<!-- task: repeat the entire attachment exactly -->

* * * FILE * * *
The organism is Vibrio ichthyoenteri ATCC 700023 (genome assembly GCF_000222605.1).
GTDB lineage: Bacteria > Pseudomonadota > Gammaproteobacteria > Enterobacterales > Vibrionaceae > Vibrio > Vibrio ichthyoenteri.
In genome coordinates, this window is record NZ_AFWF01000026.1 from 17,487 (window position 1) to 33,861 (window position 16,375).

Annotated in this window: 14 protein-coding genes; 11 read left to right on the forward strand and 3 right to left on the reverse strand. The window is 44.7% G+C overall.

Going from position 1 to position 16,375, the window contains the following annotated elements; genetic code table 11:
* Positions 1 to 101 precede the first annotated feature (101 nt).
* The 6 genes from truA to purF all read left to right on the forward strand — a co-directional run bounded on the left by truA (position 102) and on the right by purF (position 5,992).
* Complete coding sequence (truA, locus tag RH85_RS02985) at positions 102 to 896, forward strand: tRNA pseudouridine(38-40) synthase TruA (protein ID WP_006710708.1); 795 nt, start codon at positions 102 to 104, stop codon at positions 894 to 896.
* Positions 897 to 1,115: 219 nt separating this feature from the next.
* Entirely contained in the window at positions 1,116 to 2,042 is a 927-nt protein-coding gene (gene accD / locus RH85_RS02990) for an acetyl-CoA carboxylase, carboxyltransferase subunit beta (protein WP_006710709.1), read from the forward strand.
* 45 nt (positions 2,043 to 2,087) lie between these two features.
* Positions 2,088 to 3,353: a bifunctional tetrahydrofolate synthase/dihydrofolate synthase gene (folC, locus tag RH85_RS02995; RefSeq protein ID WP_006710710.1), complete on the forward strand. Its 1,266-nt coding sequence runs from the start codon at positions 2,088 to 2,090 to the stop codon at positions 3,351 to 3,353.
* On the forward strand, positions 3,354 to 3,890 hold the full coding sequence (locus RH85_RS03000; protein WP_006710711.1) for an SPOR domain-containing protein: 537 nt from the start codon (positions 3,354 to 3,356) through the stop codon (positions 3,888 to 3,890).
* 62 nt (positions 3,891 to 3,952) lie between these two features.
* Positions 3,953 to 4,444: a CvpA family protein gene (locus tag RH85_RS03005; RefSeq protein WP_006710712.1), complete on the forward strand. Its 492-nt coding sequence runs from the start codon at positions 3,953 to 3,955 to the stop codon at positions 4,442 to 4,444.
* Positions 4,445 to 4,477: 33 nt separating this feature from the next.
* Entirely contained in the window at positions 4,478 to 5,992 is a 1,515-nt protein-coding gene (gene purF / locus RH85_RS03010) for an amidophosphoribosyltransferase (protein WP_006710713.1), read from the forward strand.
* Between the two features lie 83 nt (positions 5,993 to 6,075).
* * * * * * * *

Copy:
The organism is Vibrio ichthyoenteri ATCC 700023 (genome assembly GCF_000222605.1).
GTDB lineage: Bacteria > Pseudomonadota > Gammaproteobacteria > Enterobacterales > Vibrionaceae > Vibrio > Vibrio ichthyoenteri.
In genome coordinates, this window is record NZ_AFWF01000026.1 from 17,487 (window position 1) to 33,861 (window position 16,375).

Annotated in this window: 14 protein-coding genes; 11 read left to right on the forward strand and 3 right to left on the reverse strand. The window is 44.7% G+C overall.

Going from position 1 to position 16,375, the window contains the following annotated elements; genetic code table 11:
* Positions 1 to 101 precede the first annotated feature (101 nt).
* The 6 genes from truA to purF all read left to right on the forward strand — a co-directional run bounded on the left by truA (position 102) and on the right by purF (position 5,992).
* Complete coding sequence (truA, locus tag RH85_RS02985) at positions 102 to 896, forward strand: tRNA pseudouridine(38-40) synthase TruA (protein ID WP_006710708.1); 795 nt, start codon at positions 102 to 104, stop codon at positions 894 to 896.
* Positions 897 to 1,115: 219 nt separating this feature from the next.
* Entirely contained in the window at positions 1,116 to 2,042 is a 927-nt protein-coding gene (gene accD / locus RH85_RS02990) for an acetyl-CoA carboxylase, carboxyltransferase subunit beta (protein WP_006710709.1), read from the forward strand.
* 45 nt (positions 2,043 to 2,087) lie between these two features.
* Positions 2,088 to 3,353: a bifunctional tetrahydrofolate synthase/dihydrofolate synthase gene (folC, locus tag RH85_RS02995; RefSeq protein ID WP_006710710.1), complete on the forward strand. Its 1,266-nt coding sequence runs from the start codon at positions 2,088 to 2,090 to the stop codon at positions 3,351 to 3,353.
* On the forward strand, positions 3,354 to 3,890 hold the full coding sequence (locus RH85_RS03000; protein WP_006710711.1) for an SPOR domain-containing protein: 537 nt from the start codon (positions 3,354 to 3,356) through the stop codon (positions 3,888 to 3,890).
* 62 nt (positions 3,891 to 3,952) lie between these two features.
* Positions 3,953 to 4,444: a CvpA family protein gene (locus tag RH85_RS03005; RefSeq protein WP_006710712.1), complete on the forward strand. Its 492-nt coding sequence runs from the start codon at positions 3,953 to 3,955 to the stop codon at positions 4,442 to 4,444.
* Positions 4,445 to 4,477: 33 nt separating this feature from the next.
* Entirely contained in the window at positions 4,478 to 5,992 is a 1,515-nt protein-coding gene (gene purF / locus RH85_RS03010) for an amidophosphoribosyltransferase (protein WP_006710713.1), read from the forward strand.
* Between the two features lie 83 nt (positions 5,993 to 6,075).